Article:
The Seattle Ethics and Elections Commission is considering a request by Phil Lloyd, a longtime city campaign treasurer to clarify a question that could have implications for the upcoming (2013) mayoral race: If a candidate for one city office (say, a city council member) wants to run for another city office (say, mayor), can that candidate roll over his or her existing campaign fund into the new campaign without being subject to contribution limits?

Currently, state law allows candidates for state offices to roll over all their campaign funds into a new campaign, with the written permission of each donor, without regard for contribution limits: That is, if a contributor has maxed out to a lawmaker's legislative campaign, for example, they're free to max out again to his campaign for secretary of state.

At the city level, ethics staffers have interpreted the law differently. Although candidates are allowed to roll over their campaign funds (again, with written permission from each donor), the city doesn't allow them to raise more than the maximum ($700 for the city of Seattle) from any one donor, regardless of whether they're running for a completely new office. That policy was decided by commission staff, not the city council or the appointed commission, back in 1996, when then-council member Charlie Chong was running for mayor.

More than 15 years later, the issue is once again germane. Several city council members are reportedly considering a run for mayor, including Tim Burgess, Bruce Harrell, and Sally Clark. If the ethics board rules that candidates' new campaigns aren't bound by the city's maximum-donation restrictions on old campaigns, any council member who runs for mayor would be free to raise up to $1,400, twice the maximum, from any donor between their new and old campaigns.

Which brings us back to Phil Lloyd, the longtime treasurer who's asking the commission to rule on the city's donation policy. He says he isn't concerned about the outcome. He just wants some clarity for his clients---clients who just happen to include both Burgess and Clark. (Lloyd also works for McGinn; Harrell's treasurer is his city council staffer Vinh Tang.) Burgess has more than $76,000 on hand in his council campaign treasury; Clark has more than $58,000 on hand; and Harrell has about $63,000 on hand.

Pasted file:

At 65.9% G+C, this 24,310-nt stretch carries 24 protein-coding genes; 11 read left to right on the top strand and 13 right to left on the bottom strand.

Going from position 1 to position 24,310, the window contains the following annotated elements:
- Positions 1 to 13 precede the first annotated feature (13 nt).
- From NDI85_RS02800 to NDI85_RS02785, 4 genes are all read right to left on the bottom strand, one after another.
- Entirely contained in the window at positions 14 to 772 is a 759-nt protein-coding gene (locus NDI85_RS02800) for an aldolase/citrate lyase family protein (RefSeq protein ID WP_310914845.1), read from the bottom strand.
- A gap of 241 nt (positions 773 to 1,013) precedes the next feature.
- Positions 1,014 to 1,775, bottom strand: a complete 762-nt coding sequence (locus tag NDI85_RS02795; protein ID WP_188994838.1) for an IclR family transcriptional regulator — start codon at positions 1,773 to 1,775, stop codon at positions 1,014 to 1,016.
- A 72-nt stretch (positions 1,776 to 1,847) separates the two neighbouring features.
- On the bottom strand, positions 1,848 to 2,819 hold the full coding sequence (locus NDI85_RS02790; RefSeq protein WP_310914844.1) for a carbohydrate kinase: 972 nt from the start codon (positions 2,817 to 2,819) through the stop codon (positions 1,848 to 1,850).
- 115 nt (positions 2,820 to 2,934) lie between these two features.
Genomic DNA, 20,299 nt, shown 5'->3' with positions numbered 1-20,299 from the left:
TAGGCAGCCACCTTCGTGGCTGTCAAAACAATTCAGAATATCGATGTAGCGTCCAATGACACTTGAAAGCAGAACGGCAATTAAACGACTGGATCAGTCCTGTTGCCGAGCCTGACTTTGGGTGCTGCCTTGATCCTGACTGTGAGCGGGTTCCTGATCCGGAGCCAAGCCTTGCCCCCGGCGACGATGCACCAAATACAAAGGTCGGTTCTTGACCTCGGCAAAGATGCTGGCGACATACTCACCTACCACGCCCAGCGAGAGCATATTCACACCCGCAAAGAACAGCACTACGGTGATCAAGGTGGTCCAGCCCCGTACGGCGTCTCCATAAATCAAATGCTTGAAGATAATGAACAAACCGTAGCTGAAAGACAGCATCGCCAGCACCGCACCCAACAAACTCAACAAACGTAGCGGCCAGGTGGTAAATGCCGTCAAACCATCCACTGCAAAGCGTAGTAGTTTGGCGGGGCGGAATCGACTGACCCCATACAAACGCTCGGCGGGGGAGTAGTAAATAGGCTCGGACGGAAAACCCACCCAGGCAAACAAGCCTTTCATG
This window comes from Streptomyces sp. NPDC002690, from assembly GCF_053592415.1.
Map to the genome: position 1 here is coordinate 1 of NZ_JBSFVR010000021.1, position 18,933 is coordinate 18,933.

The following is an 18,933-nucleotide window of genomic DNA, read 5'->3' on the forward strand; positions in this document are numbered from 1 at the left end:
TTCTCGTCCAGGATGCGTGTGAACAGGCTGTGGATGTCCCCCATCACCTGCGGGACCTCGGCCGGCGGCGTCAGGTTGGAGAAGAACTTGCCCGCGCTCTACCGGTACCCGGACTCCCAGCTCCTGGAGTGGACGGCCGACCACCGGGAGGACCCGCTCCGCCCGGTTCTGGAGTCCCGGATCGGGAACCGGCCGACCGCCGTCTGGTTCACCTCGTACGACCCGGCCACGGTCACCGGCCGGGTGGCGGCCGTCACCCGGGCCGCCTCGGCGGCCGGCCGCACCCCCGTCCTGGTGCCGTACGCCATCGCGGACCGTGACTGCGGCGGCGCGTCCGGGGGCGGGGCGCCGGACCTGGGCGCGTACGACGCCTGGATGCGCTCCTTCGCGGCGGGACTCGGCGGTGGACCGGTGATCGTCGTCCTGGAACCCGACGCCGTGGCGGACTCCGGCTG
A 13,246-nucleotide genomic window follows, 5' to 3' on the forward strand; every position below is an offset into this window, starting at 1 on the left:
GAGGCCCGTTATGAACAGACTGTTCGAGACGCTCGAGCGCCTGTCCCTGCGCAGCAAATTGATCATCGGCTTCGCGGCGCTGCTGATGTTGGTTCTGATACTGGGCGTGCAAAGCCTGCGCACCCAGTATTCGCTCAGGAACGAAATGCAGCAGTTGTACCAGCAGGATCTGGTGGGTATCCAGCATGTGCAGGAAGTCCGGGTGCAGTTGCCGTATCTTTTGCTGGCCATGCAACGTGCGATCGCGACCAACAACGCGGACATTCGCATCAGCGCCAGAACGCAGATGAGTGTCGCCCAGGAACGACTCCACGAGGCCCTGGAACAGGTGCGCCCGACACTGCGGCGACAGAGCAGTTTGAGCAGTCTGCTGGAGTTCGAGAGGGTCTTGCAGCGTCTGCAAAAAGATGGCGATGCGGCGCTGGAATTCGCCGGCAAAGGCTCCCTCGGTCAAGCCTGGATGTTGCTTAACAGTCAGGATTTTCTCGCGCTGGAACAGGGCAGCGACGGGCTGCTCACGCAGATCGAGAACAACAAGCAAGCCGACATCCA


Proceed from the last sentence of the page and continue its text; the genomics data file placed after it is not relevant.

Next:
"There's this great inconsistency between city law and state law, and it gets arbitrated at the staff level," Lloyd says. "Because the city laws are not all that well written or easy to interpret, the staff tends to interpret them the way they want to interpret them. I was using [the request for clarification] as a way to force the issue."

Commission member Bill Sherman says he thinks staffers do a good job interpreting the city's ethics laws (which he also says "I wish had been written more clearly"). "I think we have a really effective professional staff and it's their job all the time to interpret the laws." Sherman says he's waiting to hear what other commissioners have to say before deciding how to interpret the transfer rule. The commission is supposed to take up Lloyd's request at its meeting next month; however, it could end up spending much or all of the meeting on its proposed rewrite of the city's whistleblower code, which took up all of this month's meeting.
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